He who dwells in the subconscious mind or Chitta, and in memory, and who is within this memory, whom the Chitta and memory do not know, whose body is the memory (and subconscious mind), who rules the memory and Chitta from within, is thy Self, Inner Ruler (immortal Atman, Antaryami, Amritam). My silent adorations and prostrations to the Inner Ruler!
Memory-culture is very, very important. It brings success in God-realisation as well. A forgetful man always fails in his endeavours. The manager gets displeased with a forgetful clerk. A forgetful man commits serious mistakes again and again. A man with strong and retentive memory gets sanguine success in all his ventures and undertakings. He who has memory can conduct his business-affairs very successfully, remember credits and debits, and keep accounts in a satisfactory manner. A student who has a retentive memory will get success in all his examinations. Intelligence is only one-tenth of memory.
The Sanskrit term for memory is Smriti. Smarana is remembering. This is the function of the subconscious mind or Chitta. The Samskaras of thinking and acting are deeply impressed in the Chitta. The Chitta is like the sensitive plate of a camera. It is like the sensitive plate of a gramophone. All the impressions are indelibly recorded there. Whenever you make an attempt to remember the past events or things, they come back to the surface of the conscious mind through the trap-door. Just as a prisoner comes out of the jail through a small door in the big main gate, so also the impressions come out through the trap-door in the form of big waves of thought or mental image. If you have a clairvoyant vision or astral eye, you can clearly watch all subterranean movements of these images in the subterranean workshop of the mind or the underground mental factory. The term ‘memory’ is used in two senses. We say, “Mr. John has got a good memory.” Here it means that Mr. John’s capacity of the mind to store up its past experiences is very good. Sometimes you say, “I have no memory of that incident.” Here it means you cannot bring out to the surface of the conscious mind, in its original form, the incident that occurred some years ago. It is an act of remembering.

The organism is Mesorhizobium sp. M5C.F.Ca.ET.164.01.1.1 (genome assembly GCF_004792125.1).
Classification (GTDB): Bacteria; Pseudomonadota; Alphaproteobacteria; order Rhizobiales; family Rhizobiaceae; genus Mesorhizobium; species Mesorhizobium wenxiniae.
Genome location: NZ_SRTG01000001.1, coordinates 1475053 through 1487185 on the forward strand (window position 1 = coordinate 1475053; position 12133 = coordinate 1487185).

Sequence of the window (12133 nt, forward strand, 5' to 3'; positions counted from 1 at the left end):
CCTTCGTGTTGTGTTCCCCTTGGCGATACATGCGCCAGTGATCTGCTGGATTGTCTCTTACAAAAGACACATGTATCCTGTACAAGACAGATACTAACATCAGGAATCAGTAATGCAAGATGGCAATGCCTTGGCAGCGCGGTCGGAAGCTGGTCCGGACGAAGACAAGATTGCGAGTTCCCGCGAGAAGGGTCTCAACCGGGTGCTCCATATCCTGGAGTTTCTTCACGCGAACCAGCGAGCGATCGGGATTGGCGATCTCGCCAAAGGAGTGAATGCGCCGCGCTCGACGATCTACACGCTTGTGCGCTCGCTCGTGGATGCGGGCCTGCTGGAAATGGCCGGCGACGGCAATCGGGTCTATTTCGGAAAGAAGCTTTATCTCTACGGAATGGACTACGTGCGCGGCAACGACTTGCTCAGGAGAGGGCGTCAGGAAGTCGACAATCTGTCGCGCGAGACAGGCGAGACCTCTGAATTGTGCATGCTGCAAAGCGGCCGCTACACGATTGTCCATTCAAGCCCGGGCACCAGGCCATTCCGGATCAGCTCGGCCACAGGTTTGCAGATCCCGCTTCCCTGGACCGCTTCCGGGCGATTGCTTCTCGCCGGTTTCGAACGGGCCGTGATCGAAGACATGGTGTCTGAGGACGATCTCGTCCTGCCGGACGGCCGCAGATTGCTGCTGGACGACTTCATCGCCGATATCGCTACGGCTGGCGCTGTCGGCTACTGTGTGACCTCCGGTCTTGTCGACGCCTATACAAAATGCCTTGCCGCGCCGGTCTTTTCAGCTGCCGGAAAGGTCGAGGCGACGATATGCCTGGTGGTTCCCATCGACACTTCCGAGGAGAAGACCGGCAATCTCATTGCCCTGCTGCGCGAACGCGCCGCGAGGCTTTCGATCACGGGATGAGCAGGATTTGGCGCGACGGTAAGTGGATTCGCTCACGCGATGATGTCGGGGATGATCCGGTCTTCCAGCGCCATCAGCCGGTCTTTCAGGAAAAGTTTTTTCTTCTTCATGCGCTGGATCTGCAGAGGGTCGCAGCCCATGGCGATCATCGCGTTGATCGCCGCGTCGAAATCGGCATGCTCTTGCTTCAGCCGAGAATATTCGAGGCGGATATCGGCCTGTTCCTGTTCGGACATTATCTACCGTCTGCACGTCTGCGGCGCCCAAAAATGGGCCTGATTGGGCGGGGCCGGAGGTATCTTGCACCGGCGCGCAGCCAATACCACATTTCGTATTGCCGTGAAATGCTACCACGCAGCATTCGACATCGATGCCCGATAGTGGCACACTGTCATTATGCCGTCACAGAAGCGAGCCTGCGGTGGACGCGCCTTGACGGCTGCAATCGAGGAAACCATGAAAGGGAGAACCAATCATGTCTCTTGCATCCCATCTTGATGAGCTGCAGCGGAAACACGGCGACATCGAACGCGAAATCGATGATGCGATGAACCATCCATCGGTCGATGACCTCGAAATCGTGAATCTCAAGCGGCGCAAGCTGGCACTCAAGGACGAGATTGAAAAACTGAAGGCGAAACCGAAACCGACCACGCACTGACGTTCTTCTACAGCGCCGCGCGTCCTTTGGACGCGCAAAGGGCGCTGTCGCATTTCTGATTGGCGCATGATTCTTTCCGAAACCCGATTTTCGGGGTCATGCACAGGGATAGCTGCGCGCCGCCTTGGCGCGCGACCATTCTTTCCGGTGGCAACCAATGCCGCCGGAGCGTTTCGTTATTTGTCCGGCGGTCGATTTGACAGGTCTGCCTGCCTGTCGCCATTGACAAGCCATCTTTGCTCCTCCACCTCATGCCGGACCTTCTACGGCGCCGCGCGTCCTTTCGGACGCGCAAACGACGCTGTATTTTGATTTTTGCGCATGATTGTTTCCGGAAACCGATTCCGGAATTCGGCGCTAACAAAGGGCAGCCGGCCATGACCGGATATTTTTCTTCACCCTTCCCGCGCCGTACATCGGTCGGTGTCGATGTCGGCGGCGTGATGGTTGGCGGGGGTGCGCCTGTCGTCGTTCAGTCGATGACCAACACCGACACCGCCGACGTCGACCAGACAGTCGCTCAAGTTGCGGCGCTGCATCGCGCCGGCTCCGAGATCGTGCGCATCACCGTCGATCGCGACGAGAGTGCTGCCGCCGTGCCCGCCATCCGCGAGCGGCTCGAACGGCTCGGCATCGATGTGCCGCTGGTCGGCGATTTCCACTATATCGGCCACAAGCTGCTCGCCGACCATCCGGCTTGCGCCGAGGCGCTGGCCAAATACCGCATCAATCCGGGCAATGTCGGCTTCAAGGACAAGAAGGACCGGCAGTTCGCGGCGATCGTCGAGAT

If the experience is fresh, you can have a complete recall of your past experience through memory. You cannot get any new knowledge through memory. It is only a repetition.
In ordinary recollection, there is a temporal coefficient. In personal memory, there is a specific coefficient. That which acts together with another is a coefficient. In mathematics, the numerical or literal factor prefixed to an unknown quantity in an algebraic term is coefficient.
Suppose you have received a nice fan as a present from your friend. When you use the fan, it sometimes reminds you of your friend. You think of him for a short time. This fan serves a cause for memory (Udbodhaka or Smriti-hetu).
The following are the four characteristics of good memory: (i) If you read once a passage and if you can reproduce the same nicely, it is a sign to indicate that you have a good memory. This is termed Sugamata. (ii) If you can reproduce the same thing without increase or decrease (addition or subtraction), it is called Avaikalya. (iii) If you can preserve a fact or passage or anything for a very considerable period, it is called retentive memory, Dharana. (iv) If you can reproduce a passage at once without any difficulty when it is needed, it is called Upaharana.